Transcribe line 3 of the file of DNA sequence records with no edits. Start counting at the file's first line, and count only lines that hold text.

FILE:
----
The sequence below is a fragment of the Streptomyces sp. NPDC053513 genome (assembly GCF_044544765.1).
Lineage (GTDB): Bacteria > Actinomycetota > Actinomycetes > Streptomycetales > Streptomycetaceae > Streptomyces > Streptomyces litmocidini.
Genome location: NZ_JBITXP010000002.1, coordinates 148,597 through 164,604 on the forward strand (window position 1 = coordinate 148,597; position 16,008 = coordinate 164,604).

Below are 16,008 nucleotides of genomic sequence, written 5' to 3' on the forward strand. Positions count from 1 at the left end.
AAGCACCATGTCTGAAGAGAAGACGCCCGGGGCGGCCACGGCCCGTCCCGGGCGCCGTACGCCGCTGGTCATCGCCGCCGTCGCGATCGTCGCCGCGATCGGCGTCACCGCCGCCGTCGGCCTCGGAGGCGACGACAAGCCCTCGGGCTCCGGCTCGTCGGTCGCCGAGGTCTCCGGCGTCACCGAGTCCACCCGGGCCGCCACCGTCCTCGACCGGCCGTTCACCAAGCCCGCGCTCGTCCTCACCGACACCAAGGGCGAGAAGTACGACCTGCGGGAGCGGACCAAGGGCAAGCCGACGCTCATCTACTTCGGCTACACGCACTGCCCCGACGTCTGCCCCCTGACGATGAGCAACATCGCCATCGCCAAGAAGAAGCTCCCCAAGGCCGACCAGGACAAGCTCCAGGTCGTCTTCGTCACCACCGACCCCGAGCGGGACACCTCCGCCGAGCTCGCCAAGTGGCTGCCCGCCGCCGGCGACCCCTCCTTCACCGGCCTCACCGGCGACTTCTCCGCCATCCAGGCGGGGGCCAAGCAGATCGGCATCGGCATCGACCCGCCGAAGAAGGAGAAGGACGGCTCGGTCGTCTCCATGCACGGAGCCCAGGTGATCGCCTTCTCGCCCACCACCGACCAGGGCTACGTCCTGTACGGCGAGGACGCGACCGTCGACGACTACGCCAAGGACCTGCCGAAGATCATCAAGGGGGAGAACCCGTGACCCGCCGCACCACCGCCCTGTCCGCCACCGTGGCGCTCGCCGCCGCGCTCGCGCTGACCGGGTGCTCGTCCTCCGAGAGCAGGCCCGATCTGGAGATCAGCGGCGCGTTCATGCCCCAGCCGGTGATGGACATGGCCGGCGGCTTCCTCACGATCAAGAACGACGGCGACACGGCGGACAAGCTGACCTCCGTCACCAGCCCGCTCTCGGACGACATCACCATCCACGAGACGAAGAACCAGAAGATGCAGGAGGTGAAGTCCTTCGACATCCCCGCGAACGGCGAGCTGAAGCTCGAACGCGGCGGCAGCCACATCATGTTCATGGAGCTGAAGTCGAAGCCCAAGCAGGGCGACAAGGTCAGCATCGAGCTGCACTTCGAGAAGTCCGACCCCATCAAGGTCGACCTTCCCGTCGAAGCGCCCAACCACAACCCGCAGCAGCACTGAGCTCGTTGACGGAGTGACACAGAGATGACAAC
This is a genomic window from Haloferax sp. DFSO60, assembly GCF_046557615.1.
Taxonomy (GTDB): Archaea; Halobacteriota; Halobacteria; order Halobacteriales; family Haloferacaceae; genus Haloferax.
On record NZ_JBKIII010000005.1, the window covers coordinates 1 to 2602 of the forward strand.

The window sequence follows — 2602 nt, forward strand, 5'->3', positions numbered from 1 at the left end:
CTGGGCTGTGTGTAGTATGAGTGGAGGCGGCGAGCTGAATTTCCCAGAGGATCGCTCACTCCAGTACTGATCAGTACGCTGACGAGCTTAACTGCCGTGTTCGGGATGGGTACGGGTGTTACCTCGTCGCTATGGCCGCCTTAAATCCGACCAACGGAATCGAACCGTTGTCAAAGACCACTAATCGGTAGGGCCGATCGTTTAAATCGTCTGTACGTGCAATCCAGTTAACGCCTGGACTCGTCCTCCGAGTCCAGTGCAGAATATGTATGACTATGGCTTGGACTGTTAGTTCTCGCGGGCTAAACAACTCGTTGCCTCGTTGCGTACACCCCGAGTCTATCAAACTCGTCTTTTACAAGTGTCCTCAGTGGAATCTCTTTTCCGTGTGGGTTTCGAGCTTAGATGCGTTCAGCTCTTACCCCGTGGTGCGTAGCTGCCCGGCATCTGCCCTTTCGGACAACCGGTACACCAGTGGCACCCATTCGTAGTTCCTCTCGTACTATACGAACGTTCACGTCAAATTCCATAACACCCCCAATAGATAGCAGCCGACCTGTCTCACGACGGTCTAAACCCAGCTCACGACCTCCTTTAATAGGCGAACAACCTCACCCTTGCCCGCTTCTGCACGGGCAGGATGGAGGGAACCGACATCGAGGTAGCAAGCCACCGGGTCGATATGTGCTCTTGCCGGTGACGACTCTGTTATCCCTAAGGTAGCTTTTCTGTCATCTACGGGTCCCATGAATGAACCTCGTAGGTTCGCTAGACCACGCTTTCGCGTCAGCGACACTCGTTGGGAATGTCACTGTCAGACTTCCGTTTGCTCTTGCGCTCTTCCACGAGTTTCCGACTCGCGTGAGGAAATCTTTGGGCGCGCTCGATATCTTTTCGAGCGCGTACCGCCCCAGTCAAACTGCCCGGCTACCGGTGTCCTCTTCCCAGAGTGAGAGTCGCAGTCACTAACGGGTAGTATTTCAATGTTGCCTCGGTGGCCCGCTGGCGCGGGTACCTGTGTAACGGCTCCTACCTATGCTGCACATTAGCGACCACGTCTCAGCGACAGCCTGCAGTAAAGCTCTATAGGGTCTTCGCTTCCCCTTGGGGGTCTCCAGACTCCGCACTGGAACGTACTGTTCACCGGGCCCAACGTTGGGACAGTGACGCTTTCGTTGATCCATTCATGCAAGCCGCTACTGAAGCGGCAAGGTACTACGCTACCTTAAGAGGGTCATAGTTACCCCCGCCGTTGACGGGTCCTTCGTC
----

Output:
Genome location: NZ_JBITXP010000002.1, coordinates 148,597 through 164,604 on the forward strand (window position 1 = coordinate 148,597; position 16,008 = coordinate 164,604).